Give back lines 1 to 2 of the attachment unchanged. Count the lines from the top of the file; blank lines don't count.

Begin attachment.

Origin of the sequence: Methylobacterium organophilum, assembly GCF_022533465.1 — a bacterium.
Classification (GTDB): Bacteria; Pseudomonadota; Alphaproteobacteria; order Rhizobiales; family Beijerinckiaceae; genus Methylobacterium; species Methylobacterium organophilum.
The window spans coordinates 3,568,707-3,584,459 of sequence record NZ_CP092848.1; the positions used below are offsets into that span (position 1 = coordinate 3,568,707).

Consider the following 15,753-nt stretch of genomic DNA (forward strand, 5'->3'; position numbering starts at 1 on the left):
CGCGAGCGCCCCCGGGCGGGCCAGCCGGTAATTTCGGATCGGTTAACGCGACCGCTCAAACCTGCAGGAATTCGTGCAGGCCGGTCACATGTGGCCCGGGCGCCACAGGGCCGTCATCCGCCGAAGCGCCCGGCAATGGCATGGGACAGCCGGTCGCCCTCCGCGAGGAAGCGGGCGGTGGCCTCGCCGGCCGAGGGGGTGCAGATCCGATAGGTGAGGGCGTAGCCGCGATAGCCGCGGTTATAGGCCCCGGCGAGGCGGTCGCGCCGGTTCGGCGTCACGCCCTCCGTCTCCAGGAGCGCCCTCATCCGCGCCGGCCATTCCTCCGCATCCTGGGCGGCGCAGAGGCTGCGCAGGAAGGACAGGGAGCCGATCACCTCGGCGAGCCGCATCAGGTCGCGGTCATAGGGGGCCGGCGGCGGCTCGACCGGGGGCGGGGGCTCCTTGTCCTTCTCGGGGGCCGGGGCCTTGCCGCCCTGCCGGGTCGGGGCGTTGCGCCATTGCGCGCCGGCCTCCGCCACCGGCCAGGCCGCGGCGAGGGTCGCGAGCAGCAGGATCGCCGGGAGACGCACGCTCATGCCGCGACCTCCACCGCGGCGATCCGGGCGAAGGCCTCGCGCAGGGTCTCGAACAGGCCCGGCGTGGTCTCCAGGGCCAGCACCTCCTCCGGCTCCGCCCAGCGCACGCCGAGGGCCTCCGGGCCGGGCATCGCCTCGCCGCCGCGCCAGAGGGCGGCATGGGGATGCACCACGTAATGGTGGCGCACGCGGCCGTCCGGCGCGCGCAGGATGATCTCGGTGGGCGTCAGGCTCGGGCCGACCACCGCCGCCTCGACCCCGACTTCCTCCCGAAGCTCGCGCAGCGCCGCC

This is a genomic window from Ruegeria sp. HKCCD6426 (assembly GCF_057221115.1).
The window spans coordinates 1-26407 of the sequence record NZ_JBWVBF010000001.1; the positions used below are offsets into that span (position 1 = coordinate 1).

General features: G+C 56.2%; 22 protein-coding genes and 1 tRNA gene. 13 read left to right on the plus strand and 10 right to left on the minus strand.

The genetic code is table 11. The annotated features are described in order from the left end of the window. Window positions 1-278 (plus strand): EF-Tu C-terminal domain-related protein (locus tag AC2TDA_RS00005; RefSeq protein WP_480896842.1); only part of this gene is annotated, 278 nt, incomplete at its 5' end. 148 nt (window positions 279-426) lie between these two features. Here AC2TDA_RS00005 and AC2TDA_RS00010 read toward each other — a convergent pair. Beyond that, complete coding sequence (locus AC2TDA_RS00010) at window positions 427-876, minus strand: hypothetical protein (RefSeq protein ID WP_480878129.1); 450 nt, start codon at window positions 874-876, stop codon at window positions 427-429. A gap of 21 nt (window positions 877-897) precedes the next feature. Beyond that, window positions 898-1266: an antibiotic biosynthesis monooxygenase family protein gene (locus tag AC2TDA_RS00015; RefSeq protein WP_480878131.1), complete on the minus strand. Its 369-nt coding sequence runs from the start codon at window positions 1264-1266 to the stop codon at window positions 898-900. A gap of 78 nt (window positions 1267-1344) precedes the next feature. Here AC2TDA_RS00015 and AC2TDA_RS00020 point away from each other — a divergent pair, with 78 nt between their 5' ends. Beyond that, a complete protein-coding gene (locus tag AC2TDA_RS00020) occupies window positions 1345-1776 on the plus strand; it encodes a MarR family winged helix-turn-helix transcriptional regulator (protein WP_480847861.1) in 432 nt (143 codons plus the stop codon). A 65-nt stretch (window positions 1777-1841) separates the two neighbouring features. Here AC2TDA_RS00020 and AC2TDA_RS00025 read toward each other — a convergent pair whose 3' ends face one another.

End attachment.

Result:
Origin of the sequence: Methylobacterium organophilum, assembly GCF_022533465.1 — a bacterium.
Classification (GTDB): Bacteria; Pseudomonadota; Alphaproteobacteria; order Rhizobiales; family Beijerinckiaceae; genus Methylobacterium; species Methylobacterium organophilum.